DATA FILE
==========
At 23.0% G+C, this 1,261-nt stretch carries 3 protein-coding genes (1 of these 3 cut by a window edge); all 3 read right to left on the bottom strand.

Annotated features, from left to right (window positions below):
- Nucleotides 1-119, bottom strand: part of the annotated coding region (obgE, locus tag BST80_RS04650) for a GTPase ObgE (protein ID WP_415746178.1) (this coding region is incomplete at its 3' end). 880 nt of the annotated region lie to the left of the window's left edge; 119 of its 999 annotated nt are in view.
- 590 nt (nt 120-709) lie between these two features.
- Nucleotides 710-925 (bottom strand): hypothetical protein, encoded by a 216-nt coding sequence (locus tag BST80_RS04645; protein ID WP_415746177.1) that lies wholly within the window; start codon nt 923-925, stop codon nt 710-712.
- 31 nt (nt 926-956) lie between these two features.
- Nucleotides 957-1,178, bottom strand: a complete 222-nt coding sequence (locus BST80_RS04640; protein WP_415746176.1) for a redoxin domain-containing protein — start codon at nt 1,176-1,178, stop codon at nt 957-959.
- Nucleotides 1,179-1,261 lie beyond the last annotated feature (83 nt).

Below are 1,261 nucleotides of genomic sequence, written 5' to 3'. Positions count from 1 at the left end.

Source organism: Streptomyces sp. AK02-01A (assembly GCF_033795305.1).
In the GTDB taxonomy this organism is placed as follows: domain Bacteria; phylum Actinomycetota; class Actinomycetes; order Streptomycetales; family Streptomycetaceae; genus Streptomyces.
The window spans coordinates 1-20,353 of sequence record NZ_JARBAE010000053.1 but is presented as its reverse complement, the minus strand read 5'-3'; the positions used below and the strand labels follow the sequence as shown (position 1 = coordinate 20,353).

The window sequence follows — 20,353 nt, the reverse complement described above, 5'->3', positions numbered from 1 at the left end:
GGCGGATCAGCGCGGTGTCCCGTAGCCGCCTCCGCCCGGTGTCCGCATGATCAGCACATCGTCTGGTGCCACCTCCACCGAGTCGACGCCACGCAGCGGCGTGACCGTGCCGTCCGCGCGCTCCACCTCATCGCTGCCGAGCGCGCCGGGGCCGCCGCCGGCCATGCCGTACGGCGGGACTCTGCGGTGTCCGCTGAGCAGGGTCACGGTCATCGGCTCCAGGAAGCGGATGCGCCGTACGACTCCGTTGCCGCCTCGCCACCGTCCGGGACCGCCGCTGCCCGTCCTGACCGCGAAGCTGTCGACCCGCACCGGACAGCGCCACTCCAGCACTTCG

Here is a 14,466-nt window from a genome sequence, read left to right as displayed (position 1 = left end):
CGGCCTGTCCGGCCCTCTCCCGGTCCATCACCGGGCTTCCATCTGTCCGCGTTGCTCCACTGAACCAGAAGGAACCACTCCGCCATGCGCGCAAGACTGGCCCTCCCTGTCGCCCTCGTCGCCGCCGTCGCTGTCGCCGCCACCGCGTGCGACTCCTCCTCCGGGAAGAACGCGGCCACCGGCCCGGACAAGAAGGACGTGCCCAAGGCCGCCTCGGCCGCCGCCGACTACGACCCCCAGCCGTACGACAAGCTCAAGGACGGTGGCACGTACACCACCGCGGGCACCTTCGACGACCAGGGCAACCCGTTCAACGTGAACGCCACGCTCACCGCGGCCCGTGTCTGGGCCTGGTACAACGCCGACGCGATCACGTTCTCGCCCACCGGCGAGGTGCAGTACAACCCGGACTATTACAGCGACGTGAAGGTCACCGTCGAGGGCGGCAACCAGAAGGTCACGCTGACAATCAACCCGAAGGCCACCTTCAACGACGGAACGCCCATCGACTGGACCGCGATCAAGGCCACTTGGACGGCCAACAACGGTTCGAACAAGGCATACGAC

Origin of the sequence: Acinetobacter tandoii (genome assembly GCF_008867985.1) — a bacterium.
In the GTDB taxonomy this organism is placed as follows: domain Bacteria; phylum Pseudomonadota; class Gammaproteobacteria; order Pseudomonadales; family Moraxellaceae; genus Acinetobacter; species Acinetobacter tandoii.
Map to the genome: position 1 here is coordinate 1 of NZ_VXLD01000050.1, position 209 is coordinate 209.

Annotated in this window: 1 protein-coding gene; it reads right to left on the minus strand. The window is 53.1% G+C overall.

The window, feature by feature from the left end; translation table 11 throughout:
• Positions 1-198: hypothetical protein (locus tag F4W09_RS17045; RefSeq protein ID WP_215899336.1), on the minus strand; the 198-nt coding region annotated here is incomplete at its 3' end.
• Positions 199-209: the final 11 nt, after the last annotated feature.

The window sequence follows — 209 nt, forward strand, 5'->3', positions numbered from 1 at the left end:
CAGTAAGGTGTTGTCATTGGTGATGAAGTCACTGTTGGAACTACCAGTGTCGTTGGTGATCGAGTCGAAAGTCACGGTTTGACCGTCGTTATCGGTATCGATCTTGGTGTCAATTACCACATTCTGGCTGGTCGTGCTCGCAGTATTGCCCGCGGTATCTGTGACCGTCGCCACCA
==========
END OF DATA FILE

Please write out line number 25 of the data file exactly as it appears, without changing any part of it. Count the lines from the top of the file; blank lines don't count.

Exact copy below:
CAGTAAGGTGTTGTCATTGGTGATGAAGTCACTGTTGGAACTACCAGTGTCGTTGGTGATCGAGTCGAAAGTCACGGTTTGACCGTCGTTATCGGTATCGATCTTGGTGTCAATTACCACATTCTGGCTGGTCGTGCTCGCAGTATTGCCCGCGGTATCTGTGACCGTCGCCACCA